I dont have a Apple Mouse, but this mouseemu should work.
emulate middle and right click
emulate mouse wheel
block trackpad while typing
First, update your firmware and software.
sudo apt-get update
sudo apt-get upgrade
Now, install mouseemu by typing:
sudo apt-get install mouseemu
You might also need to restart (you could also ...
Just like most other issues with the Raspberry Pi, this is most likely a power issue.
Make sure you are using a short and thick USB cable. And a supply that provides at least 5V at 1A, but I highly recommend using a 5V at 1.2A or 2A supply.
As Steve said, a powered USB hub is also a good idea.
I've seen several questions concerning connecting Bluetooth devices to the RaspPi, particularly mice and keyboards.
There is an alternative: nano-receiver devices. These are tiny dongles that plug in to USB ports and pair with companion devices such as mice and keyboards. You don't even have to install additional drivers. They usually are referred to as "...
This seems to be a known problem; the USB firmware on the Raspberry Pi can't deal with low-speed and high-speed devices at the same time.
The wireless adaptor is a high-speed device and the mouse is a low-speed device, hence you have problems.
I'm not sure there is one yet - others may post one of course. The firmware is actively being worked on ...
You can use USB hub device. This is special device designed for exactly your problem - to multiply the number of USB ports available.
The best option for RaspberryPi would be to use powered hub (also called active hub). It differs from the normal USB hub in that it has its own power adapter. This allows you to connect power hungry USB ...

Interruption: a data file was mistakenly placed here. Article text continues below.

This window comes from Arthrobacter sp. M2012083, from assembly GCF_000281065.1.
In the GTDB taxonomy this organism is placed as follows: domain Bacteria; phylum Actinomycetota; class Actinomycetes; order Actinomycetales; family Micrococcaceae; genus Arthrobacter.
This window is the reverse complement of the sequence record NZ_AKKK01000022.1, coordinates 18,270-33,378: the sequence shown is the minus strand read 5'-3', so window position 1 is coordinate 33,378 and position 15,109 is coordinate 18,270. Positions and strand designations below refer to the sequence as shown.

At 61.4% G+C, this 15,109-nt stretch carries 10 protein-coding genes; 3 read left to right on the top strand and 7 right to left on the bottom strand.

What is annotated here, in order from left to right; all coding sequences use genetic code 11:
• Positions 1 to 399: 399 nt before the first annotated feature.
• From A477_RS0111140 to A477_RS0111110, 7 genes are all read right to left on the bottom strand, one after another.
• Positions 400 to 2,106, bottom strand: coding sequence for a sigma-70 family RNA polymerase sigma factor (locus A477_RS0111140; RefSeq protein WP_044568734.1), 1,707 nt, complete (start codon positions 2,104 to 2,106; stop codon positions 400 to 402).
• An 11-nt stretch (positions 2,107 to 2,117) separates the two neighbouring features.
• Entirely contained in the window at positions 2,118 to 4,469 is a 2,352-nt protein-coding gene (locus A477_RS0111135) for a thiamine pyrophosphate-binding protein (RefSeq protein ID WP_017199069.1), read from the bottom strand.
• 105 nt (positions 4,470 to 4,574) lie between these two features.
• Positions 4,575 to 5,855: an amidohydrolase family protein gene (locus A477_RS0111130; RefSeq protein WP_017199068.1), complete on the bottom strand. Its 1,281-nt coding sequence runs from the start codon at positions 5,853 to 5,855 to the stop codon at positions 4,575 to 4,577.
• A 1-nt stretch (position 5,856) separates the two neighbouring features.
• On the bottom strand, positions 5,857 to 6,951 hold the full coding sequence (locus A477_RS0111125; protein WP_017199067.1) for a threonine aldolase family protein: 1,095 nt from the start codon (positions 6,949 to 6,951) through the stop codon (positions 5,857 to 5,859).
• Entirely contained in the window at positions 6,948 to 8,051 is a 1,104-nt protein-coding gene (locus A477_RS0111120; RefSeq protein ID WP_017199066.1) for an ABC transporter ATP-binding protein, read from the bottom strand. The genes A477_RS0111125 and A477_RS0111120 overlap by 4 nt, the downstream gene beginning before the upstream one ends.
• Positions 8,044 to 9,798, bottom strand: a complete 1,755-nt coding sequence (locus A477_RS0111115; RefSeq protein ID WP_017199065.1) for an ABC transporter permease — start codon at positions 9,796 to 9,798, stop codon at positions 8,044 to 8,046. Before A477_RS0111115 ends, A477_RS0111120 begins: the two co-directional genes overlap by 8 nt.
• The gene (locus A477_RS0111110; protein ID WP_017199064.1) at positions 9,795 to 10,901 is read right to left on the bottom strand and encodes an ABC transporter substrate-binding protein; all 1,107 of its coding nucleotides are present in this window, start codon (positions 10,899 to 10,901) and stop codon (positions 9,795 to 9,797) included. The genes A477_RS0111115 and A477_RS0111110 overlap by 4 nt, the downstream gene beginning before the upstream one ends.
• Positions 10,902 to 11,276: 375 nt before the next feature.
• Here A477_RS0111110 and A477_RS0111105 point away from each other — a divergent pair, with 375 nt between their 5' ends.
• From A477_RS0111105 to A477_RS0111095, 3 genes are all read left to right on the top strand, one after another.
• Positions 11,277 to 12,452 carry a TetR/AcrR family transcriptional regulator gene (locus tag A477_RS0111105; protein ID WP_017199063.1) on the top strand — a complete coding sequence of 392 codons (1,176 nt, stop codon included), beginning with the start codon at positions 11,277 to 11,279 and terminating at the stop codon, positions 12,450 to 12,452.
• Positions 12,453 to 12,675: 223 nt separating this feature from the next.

I have a nano size wifi adapter and an el cheapo wireless keyboard/mouse combo, they are useable together, but I would not recommend it. The keyboard often repeats, which I believe is related to the "underpowered" issue.
However, you mention a hard drive. The pi only has two USB ports, so it's physically impossible to plug in a drive, a keyboard, and a ...
It can be done and it has been done. MagPi Magazine's 'Raspberry Pie Projects Book 2' features a gaming mouse with a built in zero running Quake III. You can download the book for free: https://www.raspberrypi.org/magpi/issues/projects-2/
I just found the answer to MY problem, and thought I should share. I am using the RealVnc that came pre-loaded on Jessie, and had the same issue. When starting the realVNC program, before connecting to the Raspberry Pi that it detects, right-click on the connection, select "properties" and go to OPTIONS tab. The top section is "Picture quality" and a small ...
I found the answer to this problem in the following topic:
Create a new file /etc/modprobe.d/hid_logitech_hidpp.conf and add options hid_logitech_hidpp disable_raw_mode=1 to it.
Power off the host, remove the "unifying receiver" (the little USB
The file /home/pi/.config/lxsession/LXDE-pi/autostart includes the line @point-rpi
Description for point-rpi is:
Locate the mouse pointer over the menu button
This tool determines the current location of the menu button on the taskbar, and positions the mouse pointer over it, to trigger the hover behaviour (button highlight and tooltip).